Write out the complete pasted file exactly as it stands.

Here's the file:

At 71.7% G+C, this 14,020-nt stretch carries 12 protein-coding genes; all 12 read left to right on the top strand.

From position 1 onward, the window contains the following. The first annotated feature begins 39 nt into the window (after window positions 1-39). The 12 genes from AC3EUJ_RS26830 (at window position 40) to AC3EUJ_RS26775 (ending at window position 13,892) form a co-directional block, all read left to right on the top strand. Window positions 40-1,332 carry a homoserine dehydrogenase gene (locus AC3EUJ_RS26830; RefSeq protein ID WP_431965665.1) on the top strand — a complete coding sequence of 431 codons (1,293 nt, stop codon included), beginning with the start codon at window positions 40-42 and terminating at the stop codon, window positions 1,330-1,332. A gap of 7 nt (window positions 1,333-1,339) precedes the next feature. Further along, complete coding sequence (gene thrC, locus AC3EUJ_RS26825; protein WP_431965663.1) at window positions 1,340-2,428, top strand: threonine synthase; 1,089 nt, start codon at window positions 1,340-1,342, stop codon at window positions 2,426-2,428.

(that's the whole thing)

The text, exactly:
At 71.7% G+C, this 14,020-nt stretch carries 12 protein-coding genes; all 12 read left to right on the top strand.

From position 1 onward, the window contains the following. The first annotated feature begins 39 nt into the window (after window positions 1-39). The 12 genes from AC3EUJ_RS26830 (at window position 40) to AC3EUJ_RS26775 (ending at window position 13,892) form a co-directional block, all read left to right on the top strand. Window positions 40-1,332 carry a homoserine dehydrogenase gene (locus AC3EUJ_RS26830; RefSeq protein ID WP_431965665.1) on the top strand — a complete coding sequence of 431 codons (1,293 nt, stop codon included), beginning with the start codon at window positions 40-42 and terminating at the stop codon, window positions 1,330-1,332. A gap of 7 nt (window positions 1,333-1,339) precedes the next feature. Further along, complete coding sequence (gene thrC, locus AC3EUJ_RS26825; protein WP_431965663.1) at window positions 1,340-2,428, top strand: threonine synthase; 1,089 nt, start codon at window positions 1,340-1,342, stop codon at window positions 2,426-2,428.